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The Wide Wealth Gap

Global Press Network | Jan 8, 2007

The unleashing free-market and capitalist forces deepened the gap of inequality between capitalist and worker, rich and poor, across the globe and as well as within the national boundaries. Though most of the rich countries enjoyed a strong economy with low levels of inflation and unemployment; the strong economy, however, has not resulted in a steady rise in income for all group of people. Several economic reports indicate that inequalities of wealth ownership and income are accelerating in all parts of the globe. Wealth inequality now reached at a monstrous level. Worldwide, the richest 1% owns over $515,000 of assets each (property, shares, cash, etc) which is 40% of the world’s wealth, totaling $125 trillion.  

The richest 10% own 85% of the wealth, while the bottom half of the population (50%) own only 1.1% of global wealth. Globalisation, is a phenomenon that is said to bring positive change for everyone; yet there are over 1,000,000,000 people struggling to survive on less than $1 a day, most of whom live in the Africa and Asia. Most of the ‘super-rich’ people are footed in the USA, Europe and in few Asian countries including Japan and South Korea, and few more elites are growing in many of the developing countries as well.

Acceleration of inequality is taking place for a century or more. In 1913, per capita GDP (total national output divided by the population) was 22 times higher in the rich countries than that of the poorest countries. By 1970, it was 88 times higher. But after globalisation began to accelerate in the early 1980s, the gap widened severely; in the early twenty first century GDP in the rich countries was 267 times that of the poorest countries. Inequality within the poorer, developing countries also increased at in the 80’s and in the 90’s. China, for instance, which has experienced growth of over 9% a year, is one of the most unequal countries in the world. The average income of the bottom 20% of the population is less than 5% that of the top 20%. Luxury sales are increasing in Russia, China and India because of a growing wealthy class, but at the same time the poor in those countries dies in hunger.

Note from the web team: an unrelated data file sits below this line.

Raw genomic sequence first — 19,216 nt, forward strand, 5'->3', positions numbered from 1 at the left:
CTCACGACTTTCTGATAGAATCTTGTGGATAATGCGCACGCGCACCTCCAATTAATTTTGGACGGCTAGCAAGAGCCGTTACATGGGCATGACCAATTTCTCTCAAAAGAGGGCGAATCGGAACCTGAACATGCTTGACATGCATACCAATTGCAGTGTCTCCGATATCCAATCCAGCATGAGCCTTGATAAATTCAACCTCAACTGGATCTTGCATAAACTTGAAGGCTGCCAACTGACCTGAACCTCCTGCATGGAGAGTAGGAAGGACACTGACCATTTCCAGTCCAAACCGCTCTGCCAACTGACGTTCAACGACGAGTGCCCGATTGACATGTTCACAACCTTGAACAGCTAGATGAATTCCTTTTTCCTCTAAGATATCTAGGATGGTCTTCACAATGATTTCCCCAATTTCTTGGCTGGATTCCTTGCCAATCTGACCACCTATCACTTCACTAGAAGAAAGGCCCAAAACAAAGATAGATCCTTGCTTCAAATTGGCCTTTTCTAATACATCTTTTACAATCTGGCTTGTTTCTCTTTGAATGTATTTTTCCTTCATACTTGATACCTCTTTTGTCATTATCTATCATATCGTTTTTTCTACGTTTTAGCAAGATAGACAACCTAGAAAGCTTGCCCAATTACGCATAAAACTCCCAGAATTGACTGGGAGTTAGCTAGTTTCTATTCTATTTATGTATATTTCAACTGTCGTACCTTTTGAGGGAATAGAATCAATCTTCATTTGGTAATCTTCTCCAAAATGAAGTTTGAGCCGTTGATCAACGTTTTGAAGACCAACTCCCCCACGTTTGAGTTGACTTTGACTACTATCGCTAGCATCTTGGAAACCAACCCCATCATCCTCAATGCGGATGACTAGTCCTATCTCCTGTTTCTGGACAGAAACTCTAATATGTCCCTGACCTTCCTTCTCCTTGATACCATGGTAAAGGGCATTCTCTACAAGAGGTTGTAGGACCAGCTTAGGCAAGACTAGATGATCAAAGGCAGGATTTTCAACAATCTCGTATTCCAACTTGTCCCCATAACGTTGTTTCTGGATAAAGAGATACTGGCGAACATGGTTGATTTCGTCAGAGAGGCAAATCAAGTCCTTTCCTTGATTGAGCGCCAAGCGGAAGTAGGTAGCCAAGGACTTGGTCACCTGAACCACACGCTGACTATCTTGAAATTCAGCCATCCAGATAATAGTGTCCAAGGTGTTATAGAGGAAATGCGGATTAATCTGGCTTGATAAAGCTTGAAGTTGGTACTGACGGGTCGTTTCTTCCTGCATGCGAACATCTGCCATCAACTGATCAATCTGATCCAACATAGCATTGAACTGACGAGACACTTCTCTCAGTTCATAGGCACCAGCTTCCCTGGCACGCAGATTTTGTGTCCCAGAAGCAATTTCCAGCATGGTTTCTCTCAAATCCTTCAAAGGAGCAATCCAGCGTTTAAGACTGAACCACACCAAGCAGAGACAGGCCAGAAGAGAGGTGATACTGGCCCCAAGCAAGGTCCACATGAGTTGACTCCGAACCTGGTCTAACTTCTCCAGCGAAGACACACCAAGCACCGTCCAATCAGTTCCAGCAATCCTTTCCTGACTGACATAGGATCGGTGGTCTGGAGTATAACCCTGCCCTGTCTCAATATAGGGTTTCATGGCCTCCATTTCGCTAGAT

In the mid-1970s, the most affluent 10 percent of Argentina's population had an income 12 times that of the poorest 10 percent. By the mid-1990s, that figure had grown to 18 times, and by 2002, the income of the richest segment of the population was 43 times that of the poorest. In contrast, in 2005, average Canadians had earnings of $38,010, compared to the $9 million average salary earned by the top 100 CEOs. The lowest-paid CEO took home a mere $2.8 million, while the top-paid raked in a whopping $74 million.  

Big retailers like Primark, Asda and Tesco claim they have a 'living wage' policy and uphold 'ethical standards' for workers overseas; yet they are supplied by subcontractors who, in Bangladesh and in Pakistan pay workers $0.50 an hour. A living wage would be about $45 per month, while most workers earn only around $20 a month for a 60-hour week.

A study by the World Bank’s Independent Evaluation Group showed only eleven countries experienced reductions in poverty, marginal at best, while 14 had the same or worsening poverty rates over the last five years despite the bank’s extensive poverty reduction efforts. In China, Romania, Sri Lanka and many Latin American and African countries, fast expanding economies improved incomes of many, but benefits were limited by an instantaneous increase in economic inequality, putting most of the benefits in hands of the wealthy people and not enough in the poor households.

Building more open political and social institutions to allow the poor and historically subordinate groups, such as Afro-descendants and indigenous people, to gain a greater share of agency, voice and power in society may reduce the income inequality in the developing countries while protecting and enforcing the property rights of the urban poor is another way on minimizing the gap in the poorer countries. Different approach is required for the rich and wealthy countries such as progressive taxation and efficient income distribution.  

There is no single factor behind the increase in income inequality. Growth is a lucrative term in the economy and in most of the cases comes along with the income inequality. If the real incomes of society's poorest people are rising but not as quickly as are those of society's wealthiest people- everyone is materially better off even though income inequality is on the rise. Challenge is to minimize the gap. Achievement so far is way below then the expectations.



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